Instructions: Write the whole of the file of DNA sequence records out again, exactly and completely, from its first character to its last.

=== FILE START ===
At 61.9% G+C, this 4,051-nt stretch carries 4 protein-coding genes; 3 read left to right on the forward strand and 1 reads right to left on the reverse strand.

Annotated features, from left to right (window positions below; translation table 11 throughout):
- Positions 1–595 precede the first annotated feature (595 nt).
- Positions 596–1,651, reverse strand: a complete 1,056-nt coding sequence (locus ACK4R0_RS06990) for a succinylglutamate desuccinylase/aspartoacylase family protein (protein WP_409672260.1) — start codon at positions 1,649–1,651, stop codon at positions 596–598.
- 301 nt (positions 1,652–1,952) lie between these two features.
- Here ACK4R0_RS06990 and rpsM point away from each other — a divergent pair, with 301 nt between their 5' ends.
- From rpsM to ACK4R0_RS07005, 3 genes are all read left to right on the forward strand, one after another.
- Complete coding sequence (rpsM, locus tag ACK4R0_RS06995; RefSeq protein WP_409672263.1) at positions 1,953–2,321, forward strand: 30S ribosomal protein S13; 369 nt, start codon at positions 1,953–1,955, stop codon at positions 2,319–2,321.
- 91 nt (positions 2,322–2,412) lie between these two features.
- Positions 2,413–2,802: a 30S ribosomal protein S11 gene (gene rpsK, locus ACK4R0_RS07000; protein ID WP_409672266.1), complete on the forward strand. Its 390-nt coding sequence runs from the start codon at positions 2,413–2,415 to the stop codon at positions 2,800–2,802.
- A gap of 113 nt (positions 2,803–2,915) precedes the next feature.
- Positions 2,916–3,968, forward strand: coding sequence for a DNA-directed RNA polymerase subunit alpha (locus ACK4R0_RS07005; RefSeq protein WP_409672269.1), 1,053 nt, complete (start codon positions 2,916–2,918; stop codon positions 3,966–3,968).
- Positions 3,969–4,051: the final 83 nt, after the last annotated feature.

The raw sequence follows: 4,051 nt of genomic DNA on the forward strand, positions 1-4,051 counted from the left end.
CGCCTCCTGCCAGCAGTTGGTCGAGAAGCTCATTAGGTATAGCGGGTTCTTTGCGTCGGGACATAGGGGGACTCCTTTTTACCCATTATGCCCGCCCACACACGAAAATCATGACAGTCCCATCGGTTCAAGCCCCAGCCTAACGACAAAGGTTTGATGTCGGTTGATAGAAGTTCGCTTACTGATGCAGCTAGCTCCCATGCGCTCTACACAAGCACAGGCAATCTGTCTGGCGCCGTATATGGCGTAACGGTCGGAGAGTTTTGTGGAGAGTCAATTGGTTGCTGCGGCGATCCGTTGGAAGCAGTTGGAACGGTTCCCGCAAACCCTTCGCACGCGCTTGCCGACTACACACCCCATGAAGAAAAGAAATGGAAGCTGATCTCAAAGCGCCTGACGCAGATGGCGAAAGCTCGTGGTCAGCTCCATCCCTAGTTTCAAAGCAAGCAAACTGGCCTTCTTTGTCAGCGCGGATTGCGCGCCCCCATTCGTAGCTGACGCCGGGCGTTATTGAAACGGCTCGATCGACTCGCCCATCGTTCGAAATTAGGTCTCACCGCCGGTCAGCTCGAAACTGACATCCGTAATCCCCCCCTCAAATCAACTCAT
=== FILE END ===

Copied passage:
At 61.9% G+C, this 4,051-nt stretch carries 4 protein-coding genes; 3 read left to right on the forward strand and 1 reads right to left on the reverse strand.

Annotated features, from left to right (window positions below; translation table 11 throughout):
- Positions 1–595 precede the first annotated feature (595 nt).
- Positions 596–1,651, reverse strand: a complete 1,056-nt coding sequence (locus ACK4R0_RS06990) for a succinylglutamate desuccinylase/aspartoacylase family protein (protein WP_409672260.1) — start codon at positions 1,649–1,651, stop codon at positions 596–598.
- 301 nt (positions 1,652–1,952) lie between these two features.
- Here ACK4R0_RS06990 and rpsM point away from each other — a divergent pair, with 301 nt between their 5' ends.
- From rpsM to ACK4R0_RS07005, 3 genes are all read left to right on the forward strand, one after another.
- Complete coding sequence (rpsM, locus tag ACK4R0_RS06995; RefSeq protein WP_409672263.1) at positions 1,953–2,321, forward strand: 30S ribosomal protein S13; 369 nt, start codon at positions 1,953–1,955, stop codon at positions 2,319–2,321.
- 91 nt (positions 2,322–2,412) lie between these two features.
- Positions 2,413–2,802: a 30S ribosomal protein S11 gene (gene rpsK, locus ACK4R0_RS07000; protein ID WP_409672266.1), complete on the forward strand. Its 390-nt coding sequence runs from the start codon at positions 2,413–2,415 to the stop codon at positions 2,800–2,802.
- A gap of 113 nt (positions 2,803–2,915) precedes the next feature.
- Positions 2,916–3,968, forward strand: coding sequence for a DNA-directed RNA polymerase subunit alpha (locus ACK4R0_RS07005; RefSeq protein WP_409672269.1), 1,053 nt, complete (start codon positions 2,916–2,918; stop codon positions 3,966–3,968).
- Positions 3,969–4,051: the final 83 nt, after the last annotated feature.

The raw sequence follows: 4,051 nt of genomic DNA on the forward strand, positions 1-4,051 counted from the left end.
CGCCTCCTGCCAGCAGTTGGTCGAGAAGCTCATTAGGTATAGCGGGTTCTTTGCGTCGGGACATAGGGGGACTCCTTTTTACCCATTATGCCCGCCCACACACGAAAATCATGACAGTCCCATCGGTTCAAGCCCCAGCCTAACGACAAAGGTTTGATGTCGGTTGATAGAAGTTCGCTTACTGATGCAGCTAGCTCCCATGCGCTCTACACAAGCACAGGCAATCTGTCTGGCGCCGTATATGGCGTAACGGTCGGAGAGTTTTGTGGAGAGTCAATTGGTTGCTGCGGCGATCCGTTGGAAGCAGTTGGAACGGTTCCCGCAAACCCTTCGCACGCGCTTGCCGACTACACACCCCATGAAGAAAAGAAATGGAAGCTGATCTCAAAGCGCCTGACGCAGATGGCGAAAGCTCGTGGTCAGCTCCATCCCTAGTTTCAAAGCAAGCAAACTGGCCTTCTTTGTCAGCGCGGATTGCGCGCCCCCATTCGTAGCTGACGCCGGGCGTTATTGAAACGGCTCGATCGACTCGCCCATCGTTCGAAATTAGGTCTCACCGCCGGTCAGCTCGAAACTGACATCCGTAATCCCCCCCTCAAATCAACTCAT